The most popular flavor of ice cream in America is vanilla. (Most surveys suggest it clocks in at 29 percent.) But I doubt many people choose to eat it plain. I know I’d rather eat the chocolate chip cookie dough — a pint of it, actually, while watching Netflix.

Vanilla is our choice to serve as a complement, often mellowing a too-rich dessert.

That’s how I view the VP candidates this time around. A La Mode.

After a year of Donald Trump’s rhetoric and Hillary Clinton’s scandals, our palates could use a break from the all-you-can-eat dessert bar.

Thank you, Mike Pence and Tim Kaine, because while tonight’s vice presidential debate may be a showdown of vanilla vs. vanilla, I think America is more than ready for the reasonable, the understated, the likable.

Here’s what these two men need to do to balance this election cycle’s more complicated flavors.

Gov. Mike Pence: Breyers Premium Vanilla Bean

If Donald Trump is Ben and Jerry’s Chunky Monkey, the candidate who talks about a woman’s weight and appearance and slings mud at anyone who dares cross him, his choice of Mike Pence makes sense. He’s the polished and folksy white collar, well-dressed, well-spoken Breyers Premium Vanilla Bean. But he’s vanilla all the same.

He mellows Trump’s crassness. He brings in conservatives. He’s calm in his approach. He wears a suit well and has much better hair. He looks like a politician in a good way.

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Still, beyond needing to defend Trump’s rhetoric for the past year, Trump’s policies (or the lack thereof), and his own snag with a religious liberty issue in Indiana, Pence has to win over the undecideds in 90 minutes.

While he doesn’t run the risk of losing his composure (yelling, name calling, etc.) he should beware of low energy and tough questions. He needs to be engaging (good volume and intonation), and needs solid, confident answers to the toughest questions.

If Pence can do this, he might persuade more than just self-proclaimed conservatives. He might win over an undecided that can’t pull the trigger for Hillary but also hasn’t been able to stomach Trump.

Sen. Tim Kaine: Safeway, Gallon-Sized, On-Sale Vanilla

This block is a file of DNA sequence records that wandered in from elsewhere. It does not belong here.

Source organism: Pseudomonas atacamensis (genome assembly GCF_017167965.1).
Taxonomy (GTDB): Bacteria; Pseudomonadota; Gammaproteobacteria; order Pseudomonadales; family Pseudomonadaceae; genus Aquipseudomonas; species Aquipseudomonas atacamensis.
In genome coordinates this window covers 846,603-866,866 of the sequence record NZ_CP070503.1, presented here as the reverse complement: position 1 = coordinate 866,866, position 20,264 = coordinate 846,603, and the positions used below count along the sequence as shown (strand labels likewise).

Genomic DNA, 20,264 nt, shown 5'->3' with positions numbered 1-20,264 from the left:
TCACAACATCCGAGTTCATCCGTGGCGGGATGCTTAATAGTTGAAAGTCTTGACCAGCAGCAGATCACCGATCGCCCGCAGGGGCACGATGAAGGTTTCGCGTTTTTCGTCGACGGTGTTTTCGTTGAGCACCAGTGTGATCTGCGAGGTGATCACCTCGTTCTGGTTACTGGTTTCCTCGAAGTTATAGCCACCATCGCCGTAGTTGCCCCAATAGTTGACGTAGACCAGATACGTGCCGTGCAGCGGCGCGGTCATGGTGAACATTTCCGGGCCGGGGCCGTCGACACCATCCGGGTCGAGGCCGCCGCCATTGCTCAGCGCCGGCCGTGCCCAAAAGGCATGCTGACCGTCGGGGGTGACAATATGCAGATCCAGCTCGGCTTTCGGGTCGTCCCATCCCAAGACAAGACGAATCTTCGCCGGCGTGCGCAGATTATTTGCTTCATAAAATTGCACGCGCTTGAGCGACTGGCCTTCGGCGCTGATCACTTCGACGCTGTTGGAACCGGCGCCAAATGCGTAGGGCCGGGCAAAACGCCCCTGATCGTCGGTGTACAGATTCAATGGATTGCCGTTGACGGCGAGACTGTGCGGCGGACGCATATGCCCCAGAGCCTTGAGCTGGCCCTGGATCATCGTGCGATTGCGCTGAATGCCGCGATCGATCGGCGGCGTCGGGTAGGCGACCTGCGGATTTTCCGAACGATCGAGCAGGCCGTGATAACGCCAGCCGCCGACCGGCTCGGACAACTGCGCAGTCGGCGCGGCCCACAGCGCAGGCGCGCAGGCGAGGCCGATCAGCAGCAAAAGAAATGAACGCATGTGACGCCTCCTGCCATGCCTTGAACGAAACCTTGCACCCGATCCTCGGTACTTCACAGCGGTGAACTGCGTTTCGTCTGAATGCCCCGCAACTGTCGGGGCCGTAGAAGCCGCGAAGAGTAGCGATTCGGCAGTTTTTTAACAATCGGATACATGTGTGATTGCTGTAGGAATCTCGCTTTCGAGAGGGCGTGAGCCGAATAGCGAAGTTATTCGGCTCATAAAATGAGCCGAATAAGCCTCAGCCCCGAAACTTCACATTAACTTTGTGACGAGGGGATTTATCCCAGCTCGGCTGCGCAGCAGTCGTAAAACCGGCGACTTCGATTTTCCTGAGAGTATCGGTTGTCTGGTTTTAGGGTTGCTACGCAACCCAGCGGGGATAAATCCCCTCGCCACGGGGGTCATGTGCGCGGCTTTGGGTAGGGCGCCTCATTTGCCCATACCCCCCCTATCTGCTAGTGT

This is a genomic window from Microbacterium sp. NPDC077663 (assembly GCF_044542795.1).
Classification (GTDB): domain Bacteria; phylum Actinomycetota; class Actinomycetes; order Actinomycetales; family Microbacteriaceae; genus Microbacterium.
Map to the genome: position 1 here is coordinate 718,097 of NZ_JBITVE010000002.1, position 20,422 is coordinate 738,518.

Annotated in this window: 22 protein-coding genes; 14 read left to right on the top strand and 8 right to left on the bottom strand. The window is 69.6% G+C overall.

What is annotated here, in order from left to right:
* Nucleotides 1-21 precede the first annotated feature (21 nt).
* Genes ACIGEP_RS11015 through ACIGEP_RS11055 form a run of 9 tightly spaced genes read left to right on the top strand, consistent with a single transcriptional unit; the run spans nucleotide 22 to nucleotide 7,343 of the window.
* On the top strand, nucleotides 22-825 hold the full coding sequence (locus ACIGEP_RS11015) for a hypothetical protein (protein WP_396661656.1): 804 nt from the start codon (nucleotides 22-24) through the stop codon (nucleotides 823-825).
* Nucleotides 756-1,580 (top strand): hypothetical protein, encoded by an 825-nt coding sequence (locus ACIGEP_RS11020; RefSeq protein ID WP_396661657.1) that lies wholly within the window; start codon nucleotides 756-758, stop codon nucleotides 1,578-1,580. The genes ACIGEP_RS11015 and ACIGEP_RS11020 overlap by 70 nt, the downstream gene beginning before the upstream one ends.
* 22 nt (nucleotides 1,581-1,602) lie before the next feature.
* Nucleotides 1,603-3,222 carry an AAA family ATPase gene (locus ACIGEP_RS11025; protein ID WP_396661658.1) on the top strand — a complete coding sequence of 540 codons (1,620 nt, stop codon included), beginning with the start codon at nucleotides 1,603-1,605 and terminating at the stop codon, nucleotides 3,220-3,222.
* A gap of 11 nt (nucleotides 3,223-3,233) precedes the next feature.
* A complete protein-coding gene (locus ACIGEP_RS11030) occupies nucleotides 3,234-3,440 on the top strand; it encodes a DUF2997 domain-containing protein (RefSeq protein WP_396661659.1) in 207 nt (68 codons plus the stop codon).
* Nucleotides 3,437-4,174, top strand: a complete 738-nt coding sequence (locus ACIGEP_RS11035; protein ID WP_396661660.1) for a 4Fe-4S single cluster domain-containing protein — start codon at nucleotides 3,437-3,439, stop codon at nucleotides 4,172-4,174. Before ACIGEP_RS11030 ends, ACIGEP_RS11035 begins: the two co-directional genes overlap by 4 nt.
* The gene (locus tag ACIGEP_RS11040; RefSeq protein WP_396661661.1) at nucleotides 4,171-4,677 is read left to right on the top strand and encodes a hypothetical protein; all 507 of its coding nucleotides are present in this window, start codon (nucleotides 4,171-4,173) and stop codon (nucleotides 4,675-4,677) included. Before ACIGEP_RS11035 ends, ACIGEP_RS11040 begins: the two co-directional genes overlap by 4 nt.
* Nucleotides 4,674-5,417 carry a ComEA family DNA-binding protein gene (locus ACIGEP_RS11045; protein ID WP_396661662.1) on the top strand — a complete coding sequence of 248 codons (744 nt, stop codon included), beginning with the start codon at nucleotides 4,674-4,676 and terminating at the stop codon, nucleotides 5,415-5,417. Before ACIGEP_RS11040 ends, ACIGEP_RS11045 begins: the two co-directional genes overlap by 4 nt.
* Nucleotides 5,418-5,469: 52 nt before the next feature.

Tim Kaine serves as a good complement to Hillary Clinton’s dairy-free, vegan, “I don’t trust that it’s real, but I don’t think I have a choice” ice cream. He’s not fancy, but Tim Kaine is the blue-collar, local grocery store, on-sale, gallon-sized tub — the type of vanilla that is a hit at family BBQs. No complaints, not even from grandpa.

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Sure, we’re skeptical of his eyebrows, his apparent use of mascara in his speech at the DNC convention, and his poor clothing choices. However, he’s a shade less left than Hillary, likable, and seems like he’s never lied to voters or been bought off by foreign entities.

Though he doesn’t have many “uh-oh” moments in his past, Hillary Clinton has left him with quite a lot to defend. He needs to endorse her liberal, er, now-socialist policies. If he seems hesitant, or gives a weak response, his affable smile won’t go very far with the undecideds. In other words, he needs to up his game to defend her — because standing in the background while she coughed didn’t work the first time around.

And while the non-fancy getup is at least approachable, dressing well doesn’t have to alienate you from your base. He should choose a simple dress shirt (no button-down collar, white or blue) and a tie from this decade. And, really, lose the mascara.

I don’t think the expected — “are you qualified to serve in the unfortunate event that the president is no longer able to” — will hold the same weight in this VP debate. Beyond the assumption that many of us would prefer to vote for one of these two candidates instead of what we have at the top of the ticket, we’re also hoping that a scoop of vanilla can tone down the next president responsible for the nuclear codes.

Beverly Hallberg is president of District Media Group. Thinking of submitting an op-ed to the Washington Examiner? Be sure to read our guidelines on submissions.

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